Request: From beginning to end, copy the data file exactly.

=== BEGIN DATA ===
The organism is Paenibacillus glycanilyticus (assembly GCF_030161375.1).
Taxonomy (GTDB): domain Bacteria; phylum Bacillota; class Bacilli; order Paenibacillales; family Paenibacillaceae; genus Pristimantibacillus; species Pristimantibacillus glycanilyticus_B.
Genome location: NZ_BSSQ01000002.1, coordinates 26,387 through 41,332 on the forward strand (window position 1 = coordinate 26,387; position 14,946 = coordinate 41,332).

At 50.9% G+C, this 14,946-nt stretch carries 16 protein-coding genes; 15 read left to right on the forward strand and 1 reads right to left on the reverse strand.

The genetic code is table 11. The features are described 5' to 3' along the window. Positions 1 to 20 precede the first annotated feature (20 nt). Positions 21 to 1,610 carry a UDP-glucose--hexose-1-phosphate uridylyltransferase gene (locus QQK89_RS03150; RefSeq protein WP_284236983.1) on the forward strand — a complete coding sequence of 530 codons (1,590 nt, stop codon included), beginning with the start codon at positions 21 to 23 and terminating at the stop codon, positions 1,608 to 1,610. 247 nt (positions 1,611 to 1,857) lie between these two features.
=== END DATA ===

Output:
The organism is Paenibacillus glycanilyticus (assembly GCF_030161375.1).
Taxonomy (GTDB): domain Bacteria; phylum Bacillota; class Bacilli; order Paenibacillales; family Paenibacillaceae; genus Pristimantibacillus; species Pristimantibacillus glycanilyticus_B.
Genome location: NZ_BSSQ01000002.1, coordinates 26,387 through 41,332 on the forward strand (window position 1 = coordinate 26,387; position 14,946 = coordinate 41,332).

At 50.9% G+C, this 14,946-nt stretch carries 16 protein-coding genes; 15 read left to right on the forward strand and 1 reads right to left on the reverse strand.

The genetic code is table 11. The features are described 5' to 3' along the window. Positions 1 to 20 precede the first annotated feature (20 nt). Positions 21 to 1,610 carry a UDP-glucose--hexose-1-phosphate uridylyltransferase gene (locus QQK89_RS03150; RefSeq protein WP_284236983.1) on the forward strand — a complete coding sequence of 530 codons (1,590 nt, stop codon included), beginning with the start codon at positions 21 to 23 and terminating at the stop codon, positions 1,608 to 1,610. 247 nt (positions 1,611 to 1,857) lie between these two features.